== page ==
Jill Biden will become the first ever First Lady of the United States to have a full-time job while serving in office.
The 69-year-old, who married President-elect Joe Biden in 1977, is a university professor at the Northern Virginia Community College, where she intends to carry on teaching for the next four years.
With a bachelor’s degree, two master’s degrees and a doctorate of education under her belt, Jill has no plans to stop teaching anytime soon, according to reports in USA Today.
Katherine Jellison, a historian of first-ladies, told the publication:
She will really be bringing the role of first lady into the 21st century.
Americans have historically wanted their first ladies to be in the White House and at the president’s side whenever possible.
Maybe the time has come when Americans will be more accepting of the idea that a president’s wife can simultaneously be a first lady and a working professional.
Biden has always spoken publicly about her devotion to her profession, recently tweeting: ‘Teaching is not what I do. It’s who I am.’
She carried on with her role through the eight years her husband assumed office as Vice President to Barack Obama, and made it clear she intended to continue, even before the Democrats’ recent victory.
‘If we get to the White House, I’m going to continue to teach. I want people to value teachers and know their contributions and to lift up the profession,’ she told CBS in August.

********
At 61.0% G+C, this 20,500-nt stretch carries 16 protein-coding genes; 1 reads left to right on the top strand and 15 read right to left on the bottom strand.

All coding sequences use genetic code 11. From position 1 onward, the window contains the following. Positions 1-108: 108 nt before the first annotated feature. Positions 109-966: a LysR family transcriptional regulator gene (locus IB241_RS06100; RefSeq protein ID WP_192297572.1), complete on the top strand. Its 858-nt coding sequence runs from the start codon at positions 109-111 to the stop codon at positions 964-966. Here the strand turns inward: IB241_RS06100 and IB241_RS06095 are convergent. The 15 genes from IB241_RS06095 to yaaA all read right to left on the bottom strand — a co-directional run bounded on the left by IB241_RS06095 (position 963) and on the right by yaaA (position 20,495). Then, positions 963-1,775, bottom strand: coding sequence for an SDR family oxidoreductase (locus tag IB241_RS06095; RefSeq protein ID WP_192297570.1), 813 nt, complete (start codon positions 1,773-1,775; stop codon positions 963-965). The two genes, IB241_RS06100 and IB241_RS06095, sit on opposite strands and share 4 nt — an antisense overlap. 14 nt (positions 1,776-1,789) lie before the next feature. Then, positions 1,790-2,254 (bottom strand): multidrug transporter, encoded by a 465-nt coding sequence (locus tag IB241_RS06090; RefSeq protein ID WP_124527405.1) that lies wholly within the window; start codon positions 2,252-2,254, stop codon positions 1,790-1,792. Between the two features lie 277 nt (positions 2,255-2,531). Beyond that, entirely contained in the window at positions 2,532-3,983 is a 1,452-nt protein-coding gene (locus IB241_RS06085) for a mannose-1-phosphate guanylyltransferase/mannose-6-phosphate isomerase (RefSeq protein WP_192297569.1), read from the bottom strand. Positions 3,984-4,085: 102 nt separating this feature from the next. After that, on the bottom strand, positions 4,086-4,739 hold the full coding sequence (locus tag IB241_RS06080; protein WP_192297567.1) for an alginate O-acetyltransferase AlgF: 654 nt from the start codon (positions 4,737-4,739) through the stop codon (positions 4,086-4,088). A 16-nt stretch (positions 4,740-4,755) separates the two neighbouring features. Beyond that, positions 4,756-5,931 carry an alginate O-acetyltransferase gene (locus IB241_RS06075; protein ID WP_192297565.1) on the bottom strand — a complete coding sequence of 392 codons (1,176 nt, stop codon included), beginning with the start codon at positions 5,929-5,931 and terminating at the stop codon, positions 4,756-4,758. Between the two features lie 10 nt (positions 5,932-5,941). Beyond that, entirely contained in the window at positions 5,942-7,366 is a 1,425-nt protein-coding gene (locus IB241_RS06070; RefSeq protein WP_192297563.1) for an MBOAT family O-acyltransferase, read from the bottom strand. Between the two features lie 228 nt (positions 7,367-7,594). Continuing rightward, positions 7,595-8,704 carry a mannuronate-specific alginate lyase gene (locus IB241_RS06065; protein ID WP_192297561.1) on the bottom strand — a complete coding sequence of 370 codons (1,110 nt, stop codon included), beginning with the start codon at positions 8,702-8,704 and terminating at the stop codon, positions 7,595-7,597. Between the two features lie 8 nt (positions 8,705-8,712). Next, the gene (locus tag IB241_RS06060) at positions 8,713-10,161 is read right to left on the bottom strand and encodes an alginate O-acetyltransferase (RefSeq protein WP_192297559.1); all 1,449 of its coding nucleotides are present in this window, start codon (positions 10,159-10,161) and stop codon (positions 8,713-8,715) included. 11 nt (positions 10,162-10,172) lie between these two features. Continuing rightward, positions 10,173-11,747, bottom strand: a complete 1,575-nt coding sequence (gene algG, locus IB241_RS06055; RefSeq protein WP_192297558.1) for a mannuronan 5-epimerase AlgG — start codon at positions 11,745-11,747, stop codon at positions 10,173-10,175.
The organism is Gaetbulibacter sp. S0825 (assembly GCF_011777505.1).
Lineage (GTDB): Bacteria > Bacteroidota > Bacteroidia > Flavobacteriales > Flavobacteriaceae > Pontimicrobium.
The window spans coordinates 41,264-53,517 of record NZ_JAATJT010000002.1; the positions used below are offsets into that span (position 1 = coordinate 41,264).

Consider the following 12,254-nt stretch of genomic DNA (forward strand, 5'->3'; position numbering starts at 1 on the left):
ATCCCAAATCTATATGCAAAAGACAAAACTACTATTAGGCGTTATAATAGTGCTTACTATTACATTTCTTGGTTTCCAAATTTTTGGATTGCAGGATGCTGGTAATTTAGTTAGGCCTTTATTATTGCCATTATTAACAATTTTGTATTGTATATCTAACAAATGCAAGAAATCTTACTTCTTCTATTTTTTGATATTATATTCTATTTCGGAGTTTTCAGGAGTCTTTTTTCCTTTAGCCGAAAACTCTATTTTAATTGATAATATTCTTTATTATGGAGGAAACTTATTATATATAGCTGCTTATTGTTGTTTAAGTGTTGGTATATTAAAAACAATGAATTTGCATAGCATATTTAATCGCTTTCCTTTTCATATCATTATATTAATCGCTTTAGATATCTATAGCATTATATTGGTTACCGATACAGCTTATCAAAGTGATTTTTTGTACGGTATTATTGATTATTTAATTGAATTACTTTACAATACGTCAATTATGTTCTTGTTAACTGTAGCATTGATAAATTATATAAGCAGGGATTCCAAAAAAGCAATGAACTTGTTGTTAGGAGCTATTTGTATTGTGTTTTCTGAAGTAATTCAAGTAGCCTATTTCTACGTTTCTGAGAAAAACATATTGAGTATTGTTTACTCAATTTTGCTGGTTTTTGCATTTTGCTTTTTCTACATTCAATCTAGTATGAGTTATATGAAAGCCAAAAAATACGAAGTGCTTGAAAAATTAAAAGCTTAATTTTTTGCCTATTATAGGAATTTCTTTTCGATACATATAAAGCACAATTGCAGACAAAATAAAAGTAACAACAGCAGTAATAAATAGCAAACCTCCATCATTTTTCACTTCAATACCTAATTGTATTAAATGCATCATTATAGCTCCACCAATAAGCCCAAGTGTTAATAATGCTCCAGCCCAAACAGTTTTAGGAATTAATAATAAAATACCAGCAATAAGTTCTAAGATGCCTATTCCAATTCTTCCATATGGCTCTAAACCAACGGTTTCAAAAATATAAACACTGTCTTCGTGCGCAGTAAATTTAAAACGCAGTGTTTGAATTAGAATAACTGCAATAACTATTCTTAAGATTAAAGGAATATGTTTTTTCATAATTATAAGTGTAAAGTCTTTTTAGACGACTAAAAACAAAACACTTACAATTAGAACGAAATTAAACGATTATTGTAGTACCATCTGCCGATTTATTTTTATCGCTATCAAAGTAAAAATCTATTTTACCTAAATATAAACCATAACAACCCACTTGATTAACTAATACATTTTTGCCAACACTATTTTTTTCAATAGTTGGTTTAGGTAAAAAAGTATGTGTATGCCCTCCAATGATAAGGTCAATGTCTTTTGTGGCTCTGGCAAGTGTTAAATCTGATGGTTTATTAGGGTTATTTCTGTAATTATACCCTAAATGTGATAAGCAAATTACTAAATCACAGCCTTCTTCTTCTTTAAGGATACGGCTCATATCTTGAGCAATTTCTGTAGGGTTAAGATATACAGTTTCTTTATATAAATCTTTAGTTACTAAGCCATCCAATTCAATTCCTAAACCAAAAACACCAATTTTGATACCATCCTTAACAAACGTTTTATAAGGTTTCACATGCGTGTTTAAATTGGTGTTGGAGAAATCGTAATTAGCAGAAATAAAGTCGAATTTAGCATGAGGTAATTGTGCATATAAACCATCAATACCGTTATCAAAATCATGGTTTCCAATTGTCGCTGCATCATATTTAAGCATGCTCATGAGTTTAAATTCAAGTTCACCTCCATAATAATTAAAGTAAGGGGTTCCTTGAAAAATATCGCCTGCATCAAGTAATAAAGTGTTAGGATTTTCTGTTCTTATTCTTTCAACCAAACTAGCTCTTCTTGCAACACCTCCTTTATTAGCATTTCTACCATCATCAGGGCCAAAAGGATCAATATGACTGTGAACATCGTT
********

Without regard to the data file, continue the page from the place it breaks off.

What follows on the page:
She did, however, take a break from her post in recent months, so she could support her husband and Kamala Harris while on the long and gruelling campaign trail.
‘He’s always supported my career, and this is a critical time for me to support him because, you know, I want change,’ she explained to CNN.
Of course, there’s no set rule on the role the FLOTUS should play in the White House, and it has varied over a recent years. Michelle Obama headed up the Let’s Move campaign, designed to promote healthy lifestyles for children, while Melania Trump has been running the Be Best campaign, which looks at the emotional and social wellbeing of young children in America.
During her post as second woman, Jill used her clout to campaign for a cause close to her heart – free education.
‘I defined that role the way I wanted it to be. I would still work on all the same issues. Education would be right up there, and military families. I’d travel all over this country trying to get free community college,’ she told Vogue.
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